8 Major Stimulus Check Problems and What You Can Do About Them
The IRS has sent out roughly 90 million stimulus payments since the American Rescue Plan became law on March 11. The $1,400-per-person checks are the the third round of direct aid that's been approved during the coronavirus crisis, so you'd think by now the process would be friction-free.
But there are still kinks. Online forums and social media are full of questions about the timeline, eligibility, amounts and more for the latest set of Economic Impact Payments.
Admittedly, the third round of checks is moving fast. President Joe Biden signed the bill a day earlier than his team had announced, and the Get My Payment tool updated two days before the IRS had said it would. The IRS has already distributed some $242 billion via direct deposit and put 150,000 paper checks in the mail. Stimulus check debit cards are on their way, too.
If you're having trouble with your third stimulus check, or wondering if you're even eligible, help is here. Below are eight common problems and how to fix them.
I don't know whether I'm getting a third stimulus.
Solution: According to the text of the American Rescue Plan, the only people who don't qualify for the third stimulus check are nonresident aliens and dependents claimed on someone else's taxes. Unless you're in one of those two categories — or, uh, dead — you're eligible. You can also expect to receive $1,400 for each dependent you have.
However, there are income limits. If you're a single filer who makes $75,000 or less, or a married couple who makes $150,000 or less, you're eligible for the full $1,400 payment. Above those income thresholds, the stimulus amounts decrease and eventually reach zero.
Want to actually find out where your stimulus check is? Visit the Get My Payment page on the IRS website, put in your personal information, and it should tell you the status of your $1,400.
I haven't gotten a stimulus check yet.
Solution: Be patient. Though some people got their $1,400 last weekend, the government has really only just begun distributing the third Economic Impact Payment.
"Additional batches and payments will be sent in the coming weeks by direct deposit and through the mail as a check or debit card," the IRS said in a news release. "No action is needed by most taxpayers; the payments are automatic and, in many cases, similar to how people received their first and second round of Economic Impact Payments in 2020."
My stimulus was based on old info from my 2019 tax return, and I didn't qualify for the full amount then.
Solution: File your 2020 tax return (by May 17).
There's an additional payment determination date on the horizon. This summer, the IRS is planning to review all the stimulus checks it sent based on 2019 data, then settle up with anyone it owes more based on 2020 data. If your income dropped between 2019 and 2020, it's in your best interest to get the right income information on file.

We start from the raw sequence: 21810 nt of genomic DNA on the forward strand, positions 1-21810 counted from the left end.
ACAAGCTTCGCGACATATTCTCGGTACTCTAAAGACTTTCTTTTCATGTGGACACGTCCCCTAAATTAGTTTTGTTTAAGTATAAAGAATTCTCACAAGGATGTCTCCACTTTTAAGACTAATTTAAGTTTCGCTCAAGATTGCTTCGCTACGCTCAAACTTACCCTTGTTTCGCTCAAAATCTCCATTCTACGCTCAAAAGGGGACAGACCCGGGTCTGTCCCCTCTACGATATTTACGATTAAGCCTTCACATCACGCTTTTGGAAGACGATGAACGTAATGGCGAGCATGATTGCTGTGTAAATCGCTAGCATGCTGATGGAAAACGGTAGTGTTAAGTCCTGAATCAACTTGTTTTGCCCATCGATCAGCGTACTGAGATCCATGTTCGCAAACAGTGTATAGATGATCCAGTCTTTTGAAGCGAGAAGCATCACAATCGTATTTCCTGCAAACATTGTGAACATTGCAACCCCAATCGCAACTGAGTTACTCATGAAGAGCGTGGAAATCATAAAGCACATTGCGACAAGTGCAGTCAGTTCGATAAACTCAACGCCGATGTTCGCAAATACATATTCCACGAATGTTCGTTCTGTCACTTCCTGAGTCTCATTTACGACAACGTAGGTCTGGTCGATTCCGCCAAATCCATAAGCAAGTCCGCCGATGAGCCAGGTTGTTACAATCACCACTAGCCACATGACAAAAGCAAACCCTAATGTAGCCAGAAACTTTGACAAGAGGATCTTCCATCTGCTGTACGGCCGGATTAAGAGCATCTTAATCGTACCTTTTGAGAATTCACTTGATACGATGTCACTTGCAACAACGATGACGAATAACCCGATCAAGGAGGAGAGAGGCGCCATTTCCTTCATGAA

I earn too much money to qualify for the full stimulus.
Solution: Your third stimulus check is based on your adjusted gross income, abbreviated AGI. If you make $80,000 or more as a single filer or $160,000 or more as a joint filer, you won't receive a direct payment.
However, it's not too late to lower your 2020 AGI. You can make contributions to an individual retirement account or health savings account through at least April 15.
If you do this and your contributions bring your income below the cut-off when you file your 2020 taxes, your adjustment will likely show up when the IRS does its aforementioned additional payment determination later this year. If you've already filed your 2020 taxes, you may have to submit an amended return in order to get the additional stimulus money you're owed. It's unclear exactly how that will work.
My $1,400 went to a closed bank account.
Solution: Watch the mail. In these situations, according to the IRS, "the bank returns the deposit and you may have been issued a check mailed to the address we have on file for you."
Unfortunately, you can't change the bank account the IRS used for your third stimulus check.
My stimulus check was the wrong amount.
Solution: If you recently had a baby, chances are the IRS doesn't know yet. You might find your stimulus check missing $1,400 for your diapered dependent.
To rectify this, follow the above advice. File a 2020 tax return and/or wait for the additional payment determination date, set for 90 days after the tax filing deadline or Sept. 1, whichever comes first. If that doesn't work, you can claim the Recovery Rebate Credit on your 2021 tax return (the one you'll file next spring). The IRS will either increase your refund or decrease your tax bill by the amount you're owed.
If you have the opposite problem, and you believe your stimulus was too high because it was based on old income data, you're in the clear. In general, the IRS is not clawing back money it mistakenly gave out.
Get My Payment says "Payment Status Not Available."
Solution: Check back later. When the tool returns a "Payment Status Not Available" message, it means the IRS has either not processed your stimulus, doesn't have enough data for you or you don't qualify.
"We will continue to send the 2021 Economic Impact Payment to eligible individuals throughout 2021," it adds.
I think I need to talk to the IRS.
Solution: The IRS is seriously understaffed right now — that's partially why it made the decision to postpone Tax Day. Even its website warns that "live phone assistance is extremely limited at this time."
But if you need help with your third stimulus check, you can still try calling. The IRS phone number for stimulus check questions is 800-919-9835.
More from Money:
Take a Deep Breath: The IRS Just Extended the Tax Deadline to May 17
No Stimulus Check Yet? There Are Still Two Chances to Get Your $1,400